Down the Memory Hole: Orwellian Genocide Center Contradicts Itself Again

Down the Memory Hole: Orwellian Genocide Center Contradicts Itself Again

A week ago the Lithuanian news channel Info TV aired a program featuring a discussion between Mission to Siberia television program participant and Center for the Study of the Genocide and Resistance of Residents of Lithuania historian Mingailė Jurgaitė, and Lithuanian Jewish Community chairwoman Faina Kukliansky. They discussed the decision by the Lithuanian parliament to declare 2021 the year of Juozas Lukša-Daumantas, who was a member of the Lithuanian Activist Front in 1940 and 1941. The LAF was a pro-Nazi underground militia responsible for most of the atrocities against Lithuanian Jews in the early months of the German occupation in the summer of 1941, when the LAF declared an independent national government with Kaunas as its capital, the so-called Provisional Government.

LAF propaganda took aim mainly at Jews. In Kaunas in 1941 the LAF kidnapped several thousand Lithuanian Jews and their Provisional Government issued orders they be held at a concentration camp to be located at the Seventh Fort in Kaunas.

WJC Welcomes IHRA Members’ Strong Condemnation of Rehabilitation of Nazi Collaborators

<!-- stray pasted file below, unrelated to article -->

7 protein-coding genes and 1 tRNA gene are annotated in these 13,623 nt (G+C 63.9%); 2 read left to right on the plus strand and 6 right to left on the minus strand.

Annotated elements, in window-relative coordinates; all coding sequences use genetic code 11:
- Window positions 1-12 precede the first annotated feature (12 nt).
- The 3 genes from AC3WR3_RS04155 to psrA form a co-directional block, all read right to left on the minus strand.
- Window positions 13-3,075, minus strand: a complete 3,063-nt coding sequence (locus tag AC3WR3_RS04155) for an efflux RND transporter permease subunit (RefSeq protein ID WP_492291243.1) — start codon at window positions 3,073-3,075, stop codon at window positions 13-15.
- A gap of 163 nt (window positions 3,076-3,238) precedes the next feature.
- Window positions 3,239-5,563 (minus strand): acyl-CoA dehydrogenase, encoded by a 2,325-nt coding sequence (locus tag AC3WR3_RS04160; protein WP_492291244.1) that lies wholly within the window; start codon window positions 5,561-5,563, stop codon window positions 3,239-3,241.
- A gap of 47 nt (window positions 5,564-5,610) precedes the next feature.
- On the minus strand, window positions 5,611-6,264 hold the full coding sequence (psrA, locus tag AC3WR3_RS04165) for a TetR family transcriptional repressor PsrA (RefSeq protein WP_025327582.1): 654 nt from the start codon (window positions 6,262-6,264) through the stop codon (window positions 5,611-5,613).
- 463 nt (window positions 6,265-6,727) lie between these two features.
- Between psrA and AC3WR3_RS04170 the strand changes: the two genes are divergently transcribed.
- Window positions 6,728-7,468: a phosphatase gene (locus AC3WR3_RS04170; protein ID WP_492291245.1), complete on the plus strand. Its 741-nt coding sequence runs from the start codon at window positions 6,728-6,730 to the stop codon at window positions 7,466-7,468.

WJC Welcomes IHRA Members’ Strong Condemnation of Rehabilitation of Nazi Collaborators

July 7, 2020, NEW YORK–Today the 35 member and liaison countries of the International Holocaust Remembrance Alliance (IHRA) issued a statement condemning “all attempts to rehabilitate the reputations of persons who were complicit in the crimes of the Holocaust and the genocide of the Roma.” The statement conveys the IHRA’s resolve to address the phenomenon within IHRA members.

World Jewish Congress president Ronald S. Lauder welcomed the move, adopted at the 2020 IHRA Berlin Plenary, as a clear sign of a commitment to oppose and isolate such efforts. He said, “Historical truth and accuracy need to be safeguarded for the sake of future generations. Any efforts to distort or deny the true facts of the Holocaust, including the rehabilitation or even glorification of Nazi collaborators, are extremely dangerous as they open the way to all kinds of racist and xenophobic movements.”

Lauder warned that “all societies need to remain vigilant, educate the population about the true facts of history and strongly condemn any efforts to challenge the historical record.”

The World Jewish Congress has long focused on advocating against the phenomenon of rehabilitation and glorification of Nazi collaborators, a widespread issue, particularly in post-Communist countries.

Lauder added, “Efforts to create false national narratives lead to a whitewash of countries’ histories during the Second World War. This rewriting of history, where the people of respective countries are represented as victims and heroes and never villains, can become fertile ground for blind nationalism, racism, anti-Semitism, neo-Naziism and xenophobia.”

European Jewish Congress President Calls on Portuguese Parliament Not to Harm Sephardi Citizenship law

European Jewish Congress President Calls on Portuguese Parliament Not to Harm Sephardi Citizenship law